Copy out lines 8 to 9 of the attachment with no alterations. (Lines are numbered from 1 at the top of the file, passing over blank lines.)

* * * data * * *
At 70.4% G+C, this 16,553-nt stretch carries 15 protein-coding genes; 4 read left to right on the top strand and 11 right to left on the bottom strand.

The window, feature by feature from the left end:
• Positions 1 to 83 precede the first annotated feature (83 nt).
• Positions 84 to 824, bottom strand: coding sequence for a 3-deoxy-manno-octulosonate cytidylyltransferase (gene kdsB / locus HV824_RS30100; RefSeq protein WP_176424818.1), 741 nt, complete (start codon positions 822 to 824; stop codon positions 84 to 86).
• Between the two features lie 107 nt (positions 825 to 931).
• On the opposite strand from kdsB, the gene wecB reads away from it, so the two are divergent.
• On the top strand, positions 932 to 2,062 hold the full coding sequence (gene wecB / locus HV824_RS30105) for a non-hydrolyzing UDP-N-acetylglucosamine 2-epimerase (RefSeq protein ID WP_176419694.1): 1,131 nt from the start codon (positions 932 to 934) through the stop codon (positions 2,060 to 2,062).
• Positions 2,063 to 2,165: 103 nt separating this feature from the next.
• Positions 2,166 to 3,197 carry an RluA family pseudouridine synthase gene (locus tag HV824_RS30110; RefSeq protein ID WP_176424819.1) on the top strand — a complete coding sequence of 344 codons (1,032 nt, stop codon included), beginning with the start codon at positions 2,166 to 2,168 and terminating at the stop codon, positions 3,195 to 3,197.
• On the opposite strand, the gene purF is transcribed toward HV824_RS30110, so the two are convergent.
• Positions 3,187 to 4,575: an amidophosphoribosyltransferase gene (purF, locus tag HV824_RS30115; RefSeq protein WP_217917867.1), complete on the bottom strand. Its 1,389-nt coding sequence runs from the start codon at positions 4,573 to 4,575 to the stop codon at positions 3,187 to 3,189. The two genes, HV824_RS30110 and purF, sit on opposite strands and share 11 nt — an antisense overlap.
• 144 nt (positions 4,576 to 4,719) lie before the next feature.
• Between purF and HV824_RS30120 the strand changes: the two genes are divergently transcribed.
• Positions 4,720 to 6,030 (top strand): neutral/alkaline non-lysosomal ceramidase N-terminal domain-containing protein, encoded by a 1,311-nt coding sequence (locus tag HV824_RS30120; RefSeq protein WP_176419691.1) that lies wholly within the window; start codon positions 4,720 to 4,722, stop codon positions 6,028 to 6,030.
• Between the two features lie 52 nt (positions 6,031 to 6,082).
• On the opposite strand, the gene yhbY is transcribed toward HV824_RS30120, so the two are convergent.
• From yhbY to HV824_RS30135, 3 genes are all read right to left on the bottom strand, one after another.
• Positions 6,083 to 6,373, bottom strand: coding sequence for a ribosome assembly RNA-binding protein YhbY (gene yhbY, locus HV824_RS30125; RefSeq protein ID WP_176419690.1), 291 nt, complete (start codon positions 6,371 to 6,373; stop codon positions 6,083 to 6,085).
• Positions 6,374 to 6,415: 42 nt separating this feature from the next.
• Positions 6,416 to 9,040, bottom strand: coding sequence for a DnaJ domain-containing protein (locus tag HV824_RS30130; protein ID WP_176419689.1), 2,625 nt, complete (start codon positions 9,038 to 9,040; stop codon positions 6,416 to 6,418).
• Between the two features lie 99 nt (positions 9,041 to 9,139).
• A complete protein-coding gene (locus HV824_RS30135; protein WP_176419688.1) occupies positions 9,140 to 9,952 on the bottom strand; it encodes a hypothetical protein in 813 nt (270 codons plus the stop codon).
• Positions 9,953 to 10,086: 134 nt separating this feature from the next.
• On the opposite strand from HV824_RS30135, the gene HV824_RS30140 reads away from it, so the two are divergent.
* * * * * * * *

• Positions 2,063 to 2,165: 103 nt separating this feature from the next.
• Positions 2,166 to 3,197 carry an RluA family pseudouridine synthase gene (locus tag HV824_RS30110; RefSeq protein ID WP_176424819.1) on the top strand — a complete coding sequence of 344 codons (1,032 nt, stop codon included), beginning with the start codon at positions 2,166 to 2,168 and terminating at the stop codon, positions 3,195 to 3,197.